Court Finds Alleged “Blast Fax” Invasions Of Privacy Create Duty To Defend

Two insurers had a duty to defend a company against allegations of invasion of privacy in a consumer class action, a federal district court in Texas has decided. The company had distributed advertising “blast faxes” to thousands of people, and was sued under the Texas Consumer Protection Act.
The insurers had claimed there was no duty to defend under Commercial General Liability policies issued to the insured. The policies covered “advertising injury” caused by “publication” of materials that violated someone’s “right to privacy.” The insurers maintained that publication of private information about someone was intended to be covered, not invasion of privacy through the sending of advertising faxes. The court disagreed, saying the terms were not specifically defined in the policies, and a plain reading of the terms left them open to multiple interpretations.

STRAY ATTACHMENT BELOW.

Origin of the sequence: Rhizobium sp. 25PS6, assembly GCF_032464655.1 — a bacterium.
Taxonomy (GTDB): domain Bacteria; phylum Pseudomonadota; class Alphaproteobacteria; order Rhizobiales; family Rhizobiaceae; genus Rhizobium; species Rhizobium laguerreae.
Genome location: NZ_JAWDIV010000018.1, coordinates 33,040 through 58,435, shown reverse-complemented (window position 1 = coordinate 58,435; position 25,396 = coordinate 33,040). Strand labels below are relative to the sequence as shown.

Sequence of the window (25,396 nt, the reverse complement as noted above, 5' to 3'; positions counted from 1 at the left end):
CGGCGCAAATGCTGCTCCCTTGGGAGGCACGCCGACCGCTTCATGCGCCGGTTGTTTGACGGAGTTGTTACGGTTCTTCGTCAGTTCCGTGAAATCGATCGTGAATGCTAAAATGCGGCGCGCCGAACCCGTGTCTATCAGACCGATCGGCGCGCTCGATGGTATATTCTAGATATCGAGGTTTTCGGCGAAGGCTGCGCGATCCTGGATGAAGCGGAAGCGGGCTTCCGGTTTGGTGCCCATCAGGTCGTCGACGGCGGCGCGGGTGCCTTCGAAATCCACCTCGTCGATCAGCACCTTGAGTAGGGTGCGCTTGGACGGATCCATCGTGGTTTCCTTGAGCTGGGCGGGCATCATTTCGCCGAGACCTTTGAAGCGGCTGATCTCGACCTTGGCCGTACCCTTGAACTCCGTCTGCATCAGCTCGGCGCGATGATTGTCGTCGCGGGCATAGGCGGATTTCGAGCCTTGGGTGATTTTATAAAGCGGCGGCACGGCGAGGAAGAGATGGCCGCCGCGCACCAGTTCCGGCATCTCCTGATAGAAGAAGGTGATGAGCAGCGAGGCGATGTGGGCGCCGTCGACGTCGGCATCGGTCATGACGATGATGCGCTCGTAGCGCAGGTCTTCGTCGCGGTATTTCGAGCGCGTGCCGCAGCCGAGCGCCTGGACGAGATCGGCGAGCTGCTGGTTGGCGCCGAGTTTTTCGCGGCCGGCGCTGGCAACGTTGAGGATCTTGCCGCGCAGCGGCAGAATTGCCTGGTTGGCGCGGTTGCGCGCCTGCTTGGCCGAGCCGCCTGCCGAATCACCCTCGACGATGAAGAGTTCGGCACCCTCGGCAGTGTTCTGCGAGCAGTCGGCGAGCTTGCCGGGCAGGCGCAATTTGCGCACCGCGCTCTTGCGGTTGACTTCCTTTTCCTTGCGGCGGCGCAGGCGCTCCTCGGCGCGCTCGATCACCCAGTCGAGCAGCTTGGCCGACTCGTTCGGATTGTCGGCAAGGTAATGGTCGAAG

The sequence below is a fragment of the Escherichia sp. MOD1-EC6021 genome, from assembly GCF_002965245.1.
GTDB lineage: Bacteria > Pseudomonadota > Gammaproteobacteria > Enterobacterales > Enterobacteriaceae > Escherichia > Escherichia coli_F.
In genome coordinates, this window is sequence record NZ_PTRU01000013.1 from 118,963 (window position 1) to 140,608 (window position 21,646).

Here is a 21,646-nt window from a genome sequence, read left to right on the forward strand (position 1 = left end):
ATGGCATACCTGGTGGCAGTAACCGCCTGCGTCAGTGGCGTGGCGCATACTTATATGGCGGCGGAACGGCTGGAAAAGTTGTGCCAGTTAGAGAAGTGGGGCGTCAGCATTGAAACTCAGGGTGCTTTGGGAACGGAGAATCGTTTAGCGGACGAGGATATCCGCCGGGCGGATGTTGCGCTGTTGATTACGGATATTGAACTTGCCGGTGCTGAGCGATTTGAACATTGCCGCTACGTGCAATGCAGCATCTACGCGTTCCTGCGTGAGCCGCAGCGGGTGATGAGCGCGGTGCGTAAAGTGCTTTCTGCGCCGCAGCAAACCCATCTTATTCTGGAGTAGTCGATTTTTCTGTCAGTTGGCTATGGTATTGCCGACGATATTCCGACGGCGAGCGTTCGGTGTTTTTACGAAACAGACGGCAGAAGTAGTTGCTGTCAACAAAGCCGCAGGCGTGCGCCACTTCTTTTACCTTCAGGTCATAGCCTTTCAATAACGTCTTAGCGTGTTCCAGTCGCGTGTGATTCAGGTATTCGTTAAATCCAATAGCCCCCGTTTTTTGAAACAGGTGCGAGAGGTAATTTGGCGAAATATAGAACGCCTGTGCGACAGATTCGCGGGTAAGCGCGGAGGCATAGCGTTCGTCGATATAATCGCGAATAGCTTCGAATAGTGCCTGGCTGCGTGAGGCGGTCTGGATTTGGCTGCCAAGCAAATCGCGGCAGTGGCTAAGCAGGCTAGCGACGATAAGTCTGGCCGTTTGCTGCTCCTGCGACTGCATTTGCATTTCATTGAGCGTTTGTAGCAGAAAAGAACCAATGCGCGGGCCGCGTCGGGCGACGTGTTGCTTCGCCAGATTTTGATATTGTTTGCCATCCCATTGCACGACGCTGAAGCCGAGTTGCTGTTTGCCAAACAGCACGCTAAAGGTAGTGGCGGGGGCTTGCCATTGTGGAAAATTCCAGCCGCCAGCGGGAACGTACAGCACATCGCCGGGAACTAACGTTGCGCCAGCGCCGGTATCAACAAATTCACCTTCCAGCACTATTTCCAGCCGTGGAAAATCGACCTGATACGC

As a result of the court’s decision, the insurers were required to repay defense fees and costs of more than $900,000 to an excess insurer that provided a defense. The case is Nutmeg Ins. Co. v. Employers Ins. Co. of Wausau, 2006 WL 453235 (N.D. Texas February 24, 2006).
UPDATE: For more information on how courts have reacted to insureds’ attempts to secure defense and indemnity in blast fax cases, read this post by Marc Mayerson in his blog, Insurance Scrawl.

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